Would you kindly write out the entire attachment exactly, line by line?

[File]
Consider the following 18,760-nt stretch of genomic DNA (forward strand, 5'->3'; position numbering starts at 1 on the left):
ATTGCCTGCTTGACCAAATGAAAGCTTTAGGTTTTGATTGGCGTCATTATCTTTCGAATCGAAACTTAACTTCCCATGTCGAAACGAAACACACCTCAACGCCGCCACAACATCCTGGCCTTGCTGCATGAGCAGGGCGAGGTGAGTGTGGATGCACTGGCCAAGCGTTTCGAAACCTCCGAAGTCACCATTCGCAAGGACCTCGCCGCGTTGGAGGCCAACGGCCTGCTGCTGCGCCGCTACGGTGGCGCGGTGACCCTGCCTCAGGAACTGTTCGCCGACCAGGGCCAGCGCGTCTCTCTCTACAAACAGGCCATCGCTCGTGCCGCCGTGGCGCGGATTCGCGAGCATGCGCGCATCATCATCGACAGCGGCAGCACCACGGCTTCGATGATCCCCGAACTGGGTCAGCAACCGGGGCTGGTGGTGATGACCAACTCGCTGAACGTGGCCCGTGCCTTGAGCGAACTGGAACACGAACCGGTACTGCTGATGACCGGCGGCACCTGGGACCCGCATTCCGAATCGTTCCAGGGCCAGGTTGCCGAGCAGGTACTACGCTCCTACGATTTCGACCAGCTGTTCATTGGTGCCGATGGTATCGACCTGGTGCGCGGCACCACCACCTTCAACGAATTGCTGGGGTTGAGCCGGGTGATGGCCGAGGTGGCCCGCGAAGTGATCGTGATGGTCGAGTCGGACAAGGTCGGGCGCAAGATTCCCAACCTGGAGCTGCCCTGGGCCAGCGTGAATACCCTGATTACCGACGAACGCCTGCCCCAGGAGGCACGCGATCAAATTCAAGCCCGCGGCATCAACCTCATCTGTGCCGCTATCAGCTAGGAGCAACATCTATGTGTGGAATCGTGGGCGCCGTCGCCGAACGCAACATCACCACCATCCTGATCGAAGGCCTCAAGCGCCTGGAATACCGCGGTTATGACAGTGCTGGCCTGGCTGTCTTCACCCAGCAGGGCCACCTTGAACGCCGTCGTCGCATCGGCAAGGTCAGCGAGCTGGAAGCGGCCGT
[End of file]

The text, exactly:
Consider the following 18,760-nt stretch of genomic DNA (forward strand, 5'->3'; position numbering starts at 1 on the left):
ATTGCCTGCTTGACCAAATGAAAGCTTTAGGTTTTGATTGGCGTCATTATCTTTCGAATCGAAACTTAACTTCCCATGTCGAAACGAAACACACCTCAACGCCGCCACAACATCCTGGCCTTGCTGCATGAGCAGGGCGAGGTGAGTGTGGATGCACTGGCCAAGCGTTTCGAAACCTCCGAAGTCACCATTCGCAAGGACCTCGCCGCGTTGGAGGCCAACGGCCTGCTGCTGCGCCGCTACGGTGGCGCGGTGACCCTGCCTCAGGAACTGTTCGCCGACCAGGGCCAGCGCGTCTCTCTCTACAAACAGGCCATCGCTCGTGCCGCCGTGGCGCGGATTCGCGAGCATGCGCGCATCATCATCGACAGCGGCAGCACCACGGCTTCGATGATCCCCGAACTGGGTCAGCAACCGGGGCTGGTGGTGATGACCAACTCGCTGAACGTGGCCCGTGCCTTGAGCGAACTGGAACACGAACCGGTACTGCTGATGACCGGCGGCACCTGGGACCCGCATTCCGAATCGTTCCAGGGCCAGGTTGCCGAGCAGGTACTACGCTCCTACGATTTCGACCAGCTGTTCATTGGTGCCGATGGTATCGACCTGGTGCGCGGCACCACCACCTTCAACGAATTGCTGGGGTTGAGCCGGGTGATGGCCGAGGTGGCCCGCGAAGTGATCGTGATGGTCGAGTCGGACAAGGTCGGGCGCAAGATTCCCAACCTGGAGCTGCCCTGGGCCAGCGTGAATACCCTGATTACCGACGAACGCCTGCCCCAGGAGGCACGCGATCAAATTCAAGCCCGCGGCATCAACCTCATCTGTGCCGCTATCAGCTAGGAGCAACATCTATGTGTGGAATCGTGGGCGCCGTCGCCGAACGCAACATCACCACCATCCTGATCGAAGGCCTCAAGCGCCTGGAATACCGCGGTTATGACAGTGCTGGCCTGGCTGTCTTCACCCAGCAGGGCCACCTTGAACGCCGTCGTCGCATCGGCAAGGTCAGCGAGCTGGAAGCGGCCGT